Children who have one or more parents who smoke are more than twice as likely to start smoking between the ages of 12 and 21 then children who do not have this negative influence in their life. According to Karl Hill, director of the University of Washington's Seattle Social Development Project, elements that influenced whether or not adolescents began daily smoking were consistent family monitoring and rules, family bonding or a strong emotional attachment inside the family, and parents not involving children in their own smoking behavior.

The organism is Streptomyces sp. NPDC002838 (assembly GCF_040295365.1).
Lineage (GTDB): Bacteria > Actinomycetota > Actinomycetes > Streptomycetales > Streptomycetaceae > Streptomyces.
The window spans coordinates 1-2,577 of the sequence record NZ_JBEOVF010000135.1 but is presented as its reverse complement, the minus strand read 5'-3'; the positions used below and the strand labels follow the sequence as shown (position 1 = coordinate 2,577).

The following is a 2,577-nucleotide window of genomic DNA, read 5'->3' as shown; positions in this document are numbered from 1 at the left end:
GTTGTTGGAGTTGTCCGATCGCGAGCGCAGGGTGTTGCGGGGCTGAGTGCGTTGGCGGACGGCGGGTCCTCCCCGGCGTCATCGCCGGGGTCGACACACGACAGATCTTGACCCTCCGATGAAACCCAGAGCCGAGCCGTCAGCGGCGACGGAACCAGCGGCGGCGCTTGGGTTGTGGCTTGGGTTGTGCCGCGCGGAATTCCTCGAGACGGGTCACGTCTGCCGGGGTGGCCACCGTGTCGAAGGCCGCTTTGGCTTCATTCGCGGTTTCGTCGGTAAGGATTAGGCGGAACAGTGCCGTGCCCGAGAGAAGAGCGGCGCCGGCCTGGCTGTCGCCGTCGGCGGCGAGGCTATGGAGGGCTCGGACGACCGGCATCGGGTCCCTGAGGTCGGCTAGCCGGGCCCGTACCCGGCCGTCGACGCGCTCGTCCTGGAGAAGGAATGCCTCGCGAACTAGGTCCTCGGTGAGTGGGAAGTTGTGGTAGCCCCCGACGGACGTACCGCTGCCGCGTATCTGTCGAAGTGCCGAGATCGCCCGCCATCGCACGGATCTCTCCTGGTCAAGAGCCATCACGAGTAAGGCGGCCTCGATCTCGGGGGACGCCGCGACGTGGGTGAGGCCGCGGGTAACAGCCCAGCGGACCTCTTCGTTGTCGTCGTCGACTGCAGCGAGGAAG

There are many reasons for children wanting to smoke in their teenage years however and can we make a positive accusation that family is the sole cause for this behavior? We must rule out other hypothesis. I agree that family influence has an impact on the behavior of children and I believe the nature and nurture concept applies in both ways to the accusation. The lack of nurture parents impose without being aware of it sometimes may cause the child to act from what he sees from his role models (parents). Children learn through observational learning and may develop similar habits their parents have at a vulnerable age. Maybe they purposely act out to try and receive the attention he/she is craving. Addictive personalities may also run in the family causing the child to naturally want to begin and continue smoking. Maybe the child has confidence issues or social disabilities and cannot say no to pier pressure.